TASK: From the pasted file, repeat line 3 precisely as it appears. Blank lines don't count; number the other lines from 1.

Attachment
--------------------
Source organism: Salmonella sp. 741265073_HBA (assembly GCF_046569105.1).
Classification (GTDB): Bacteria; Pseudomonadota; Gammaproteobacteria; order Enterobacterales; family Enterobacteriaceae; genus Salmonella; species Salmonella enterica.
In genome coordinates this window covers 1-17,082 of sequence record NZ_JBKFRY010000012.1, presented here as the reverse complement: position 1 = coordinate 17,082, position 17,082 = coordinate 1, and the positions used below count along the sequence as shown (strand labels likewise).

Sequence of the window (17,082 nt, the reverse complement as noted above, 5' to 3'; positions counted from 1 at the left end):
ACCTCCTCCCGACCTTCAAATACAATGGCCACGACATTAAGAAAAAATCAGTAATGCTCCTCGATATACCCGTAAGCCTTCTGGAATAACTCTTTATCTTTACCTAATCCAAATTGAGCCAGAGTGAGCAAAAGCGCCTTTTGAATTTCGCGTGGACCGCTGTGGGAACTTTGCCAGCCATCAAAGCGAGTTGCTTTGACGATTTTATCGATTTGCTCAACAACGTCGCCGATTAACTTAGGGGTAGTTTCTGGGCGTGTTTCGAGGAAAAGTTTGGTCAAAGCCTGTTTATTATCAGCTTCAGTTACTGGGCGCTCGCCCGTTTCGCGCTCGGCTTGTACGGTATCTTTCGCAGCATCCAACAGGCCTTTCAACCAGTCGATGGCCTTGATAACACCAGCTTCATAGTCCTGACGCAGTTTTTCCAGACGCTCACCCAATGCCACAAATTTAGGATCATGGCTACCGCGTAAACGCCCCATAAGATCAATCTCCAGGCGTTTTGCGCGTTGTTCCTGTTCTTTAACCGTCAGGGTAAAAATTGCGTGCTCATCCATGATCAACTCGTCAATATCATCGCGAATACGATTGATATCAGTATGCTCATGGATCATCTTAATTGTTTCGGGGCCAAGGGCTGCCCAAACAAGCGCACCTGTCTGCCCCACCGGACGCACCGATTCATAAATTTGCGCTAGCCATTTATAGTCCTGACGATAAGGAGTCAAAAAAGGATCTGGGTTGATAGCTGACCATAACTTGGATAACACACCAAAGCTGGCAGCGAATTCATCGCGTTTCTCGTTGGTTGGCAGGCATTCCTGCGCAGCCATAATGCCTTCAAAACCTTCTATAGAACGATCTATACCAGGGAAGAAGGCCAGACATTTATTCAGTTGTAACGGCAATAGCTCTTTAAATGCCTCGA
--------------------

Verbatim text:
In genome coordinates this window covers 1-17,082 of sequence record NZ_JBKFRY010000012.1, presented here as the reverse complement: position 1 = coordinate 17,082, position 17,082 = coordinate 1, and the positions used below count along the sequence as shown (strand labels likewise).